My Review: Lydia is dead. But they don’t know this yet . . . So begins this debut novel about a mixed-race family living in 1970s Ohio and the tragedy that will either be their undoing or their salvation. Lydia is the favorite child of Marilyn and James Lee; their middle daughter, a girl who inherited her mother’s bright blue eyes and her father’s jet-black hair. Her parents are determined that Lydia will fulfill the dreams they were unable to pursue—in Marilyn’s case that her daughter become a doctor rather than a homemaker, in James’s case that Lydia be popular at school, a girl with a busy social life and the center of every party.

When Lydia’s body is found in the local lake, the delicate balancing act that has been keeping the Lee family together tumbles into chaos, forcing them to confront the long-kept secrets that have been slowly pulling them apart.

This book is less about the crime of Lydia’s passing (which turns out to be tragic, yes, but not overly nefarious or complex), and more of how the family member’s pasts come to screw up their presents, and how their faults mess them up overall. It’s certainly well-written. It’s just a tad…predictable.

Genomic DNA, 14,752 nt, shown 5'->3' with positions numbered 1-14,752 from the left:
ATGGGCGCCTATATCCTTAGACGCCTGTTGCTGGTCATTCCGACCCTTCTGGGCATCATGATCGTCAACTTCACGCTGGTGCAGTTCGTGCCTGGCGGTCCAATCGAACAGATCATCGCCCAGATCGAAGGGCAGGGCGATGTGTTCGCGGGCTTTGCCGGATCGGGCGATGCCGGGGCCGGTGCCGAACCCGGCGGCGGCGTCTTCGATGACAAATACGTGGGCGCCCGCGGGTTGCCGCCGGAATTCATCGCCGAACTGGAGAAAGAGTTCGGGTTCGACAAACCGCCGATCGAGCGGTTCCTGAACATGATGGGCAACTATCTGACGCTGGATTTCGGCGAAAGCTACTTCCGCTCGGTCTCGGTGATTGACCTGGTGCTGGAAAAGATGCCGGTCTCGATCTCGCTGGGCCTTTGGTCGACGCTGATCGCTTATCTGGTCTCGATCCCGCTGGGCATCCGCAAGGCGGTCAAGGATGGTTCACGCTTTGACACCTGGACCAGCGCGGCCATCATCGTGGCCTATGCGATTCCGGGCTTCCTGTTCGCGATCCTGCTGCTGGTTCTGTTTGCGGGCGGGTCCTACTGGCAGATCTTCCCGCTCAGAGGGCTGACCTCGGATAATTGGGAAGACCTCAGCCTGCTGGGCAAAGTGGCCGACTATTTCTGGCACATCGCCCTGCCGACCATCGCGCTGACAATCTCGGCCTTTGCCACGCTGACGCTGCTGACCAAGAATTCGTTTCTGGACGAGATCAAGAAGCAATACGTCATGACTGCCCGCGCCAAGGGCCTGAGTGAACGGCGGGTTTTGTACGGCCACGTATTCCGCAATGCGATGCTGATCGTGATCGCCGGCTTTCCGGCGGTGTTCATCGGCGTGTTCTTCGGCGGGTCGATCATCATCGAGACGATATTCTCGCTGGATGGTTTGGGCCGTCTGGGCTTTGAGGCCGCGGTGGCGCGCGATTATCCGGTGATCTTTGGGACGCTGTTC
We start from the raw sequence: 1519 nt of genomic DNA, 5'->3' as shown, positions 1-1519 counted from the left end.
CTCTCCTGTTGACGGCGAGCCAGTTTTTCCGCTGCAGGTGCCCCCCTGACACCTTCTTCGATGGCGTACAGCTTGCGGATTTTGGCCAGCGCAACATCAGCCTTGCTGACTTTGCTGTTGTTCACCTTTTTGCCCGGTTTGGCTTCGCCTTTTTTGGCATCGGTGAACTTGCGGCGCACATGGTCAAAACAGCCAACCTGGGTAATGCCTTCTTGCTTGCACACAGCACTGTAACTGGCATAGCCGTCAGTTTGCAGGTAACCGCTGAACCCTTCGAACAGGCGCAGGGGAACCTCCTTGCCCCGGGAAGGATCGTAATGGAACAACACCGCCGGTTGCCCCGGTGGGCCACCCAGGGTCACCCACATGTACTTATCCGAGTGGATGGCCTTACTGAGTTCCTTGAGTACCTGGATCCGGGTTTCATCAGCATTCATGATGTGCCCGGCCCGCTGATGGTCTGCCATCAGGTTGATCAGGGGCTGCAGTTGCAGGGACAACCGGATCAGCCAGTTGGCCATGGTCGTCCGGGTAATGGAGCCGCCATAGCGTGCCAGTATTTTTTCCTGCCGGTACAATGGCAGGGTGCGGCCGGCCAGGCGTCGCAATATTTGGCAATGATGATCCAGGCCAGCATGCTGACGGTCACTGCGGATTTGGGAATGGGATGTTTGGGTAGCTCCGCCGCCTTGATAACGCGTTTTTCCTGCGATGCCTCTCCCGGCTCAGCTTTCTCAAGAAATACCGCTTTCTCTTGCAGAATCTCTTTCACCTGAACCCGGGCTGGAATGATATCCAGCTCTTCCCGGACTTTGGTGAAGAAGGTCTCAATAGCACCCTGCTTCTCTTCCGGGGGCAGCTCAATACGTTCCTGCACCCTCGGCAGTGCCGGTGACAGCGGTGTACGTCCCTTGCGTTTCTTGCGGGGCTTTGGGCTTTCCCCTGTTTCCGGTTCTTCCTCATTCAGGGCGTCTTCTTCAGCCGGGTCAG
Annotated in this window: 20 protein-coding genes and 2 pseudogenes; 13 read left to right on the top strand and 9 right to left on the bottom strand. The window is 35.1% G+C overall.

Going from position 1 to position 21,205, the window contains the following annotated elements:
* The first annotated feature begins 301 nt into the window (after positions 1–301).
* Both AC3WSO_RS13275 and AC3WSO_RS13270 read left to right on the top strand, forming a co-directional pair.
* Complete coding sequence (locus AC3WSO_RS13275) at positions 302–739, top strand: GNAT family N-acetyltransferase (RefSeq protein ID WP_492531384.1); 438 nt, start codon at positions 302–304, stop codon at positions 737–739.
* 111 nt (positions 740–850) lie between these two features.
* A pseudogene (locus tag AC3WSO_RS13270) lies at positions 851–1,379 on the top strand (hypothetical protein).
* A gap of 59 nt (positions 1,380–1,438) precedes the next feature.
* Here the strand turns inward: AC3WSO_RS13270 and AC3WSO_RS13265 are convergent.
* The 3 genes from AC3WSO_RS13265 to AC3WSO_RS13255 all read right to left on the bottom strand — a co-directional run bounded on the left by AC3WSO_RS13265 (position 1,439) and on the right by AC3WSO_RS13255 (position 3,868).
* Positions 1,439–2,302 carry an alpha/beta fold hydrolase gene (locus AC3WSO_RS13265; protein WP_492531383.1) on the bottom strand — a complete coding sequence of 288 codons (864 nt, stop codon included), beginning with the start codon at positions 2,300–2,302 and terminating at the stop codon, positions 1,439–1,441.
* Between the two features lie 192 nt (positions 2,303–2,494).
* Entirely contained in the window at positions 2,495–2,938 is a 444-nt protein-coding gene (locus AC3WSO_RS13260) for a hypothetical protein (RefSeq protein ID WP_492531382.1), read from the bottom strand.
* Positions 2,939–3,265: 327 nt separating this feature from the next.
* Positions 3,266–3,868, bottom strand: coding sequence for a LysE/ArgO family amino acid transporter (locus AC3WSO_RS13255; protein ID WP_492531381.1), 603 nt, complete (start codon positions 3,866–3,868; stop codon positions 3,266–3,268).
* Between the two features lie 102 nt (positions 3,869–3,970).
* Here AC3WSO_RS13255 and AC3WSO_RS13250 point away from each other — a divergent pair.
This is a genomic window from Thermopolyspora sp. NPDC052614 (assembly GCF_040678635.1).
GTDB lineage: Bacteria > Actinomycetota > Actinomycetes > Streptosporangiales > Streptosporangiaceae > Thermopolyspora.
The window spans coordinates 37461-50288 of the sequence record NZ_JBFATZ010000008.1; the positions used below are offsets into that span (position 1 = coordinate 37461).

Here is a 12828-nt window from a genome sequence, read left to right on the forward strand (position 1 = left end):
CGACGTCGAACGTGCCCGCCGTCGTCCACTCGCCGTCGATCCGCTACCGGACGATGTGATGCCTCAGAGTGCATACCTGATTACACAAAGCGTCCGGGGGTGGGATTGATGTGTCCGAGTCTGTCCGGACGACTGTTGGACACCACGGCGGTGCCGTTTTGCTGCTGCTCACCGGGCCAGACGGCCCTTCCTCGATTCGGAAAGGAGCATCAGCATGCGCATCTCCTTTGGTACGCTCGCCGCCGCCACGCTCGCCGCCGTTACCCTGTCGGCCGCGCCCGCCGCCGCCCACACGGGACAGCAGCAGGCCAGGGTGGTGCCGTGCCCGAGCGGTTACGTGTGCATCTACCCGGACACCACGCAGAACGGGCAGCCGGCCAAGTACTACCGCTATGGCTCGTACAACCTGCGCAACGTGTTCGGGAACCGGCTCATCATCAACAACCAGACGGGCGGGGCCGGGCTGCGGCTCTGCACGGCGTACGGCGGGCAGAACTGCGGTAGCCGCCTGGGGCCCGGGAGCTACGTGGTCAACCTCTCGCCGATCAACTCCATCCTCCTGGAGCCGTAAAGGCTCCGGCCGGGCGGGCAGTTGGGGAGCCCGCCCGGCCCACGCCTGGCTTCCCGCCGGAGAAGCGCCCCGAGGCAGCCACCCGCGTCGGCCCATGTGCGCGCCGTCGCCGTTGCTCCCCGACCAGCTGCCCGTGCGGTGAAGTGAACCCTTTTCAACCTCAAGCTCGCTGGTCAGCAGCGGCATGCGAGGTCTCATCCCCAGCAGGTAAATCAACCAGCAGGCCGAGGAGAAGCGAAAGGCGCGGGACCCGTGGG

I knew what James’ – the father’s – mistake would be before he did it. The current timeline of the story is interspersed with scenes from the past – James and Marilyn meeting, marrying, her temporary absence, etc. etc. etc. The whole book is well-written, but these glimpses of the past are more riveting, more real than the present scenes. Images like Marilyn crying in the care, an old fashioned cookbook in her arms, and her fighting with her mother at the courthouse before she gets married to a man not of her race are powerful images.

And it’s hard to say what I disliked about this one. It was…nice. As nice as a story about a tragic death of a young girl and the slow ripping apart of the family she left behind can be. Maybe I would have actually liked it more if things had turned out messier in the end. It ends very neatly. Loose ends, personal issues, the great big mystery of Lydia’s death…it’s all okay by the end. Which it probably shouldn’t be.

Overall, it’s an okay story of characters who have flawed, but common problems. I felt as if it did not get as complex as it should, and did not end as messy as it would have been in real life. I get the impression that the Lee’s will continue along quite happily, Lydia and they’re incorrect picture of who she was will just fade immediately into background music. Not really cool.

My Grade: C+

FFT Friday: Let’s Talk About Literary Tattoos

I have two tattoos. I got one done when I studied abroad (researched the tattoo parlor first – it won awards in cleanliness and design, and I still adore it), and another the year I graduated college. They have great personal meaning to me, and I have great memories of getting them.

I’ve flirted with the idea of getting another one, possibly with a literary theme. I have a Pinterest board dedicated to inspiration (titled “The ‘You Can’t Have Just One Tattoo’ Effect” hehehe), and have seen many a Buzzfeed or other article about literary quote tattoos, literary tattoos, the best, the worst, the most creative, etc. etc. etc.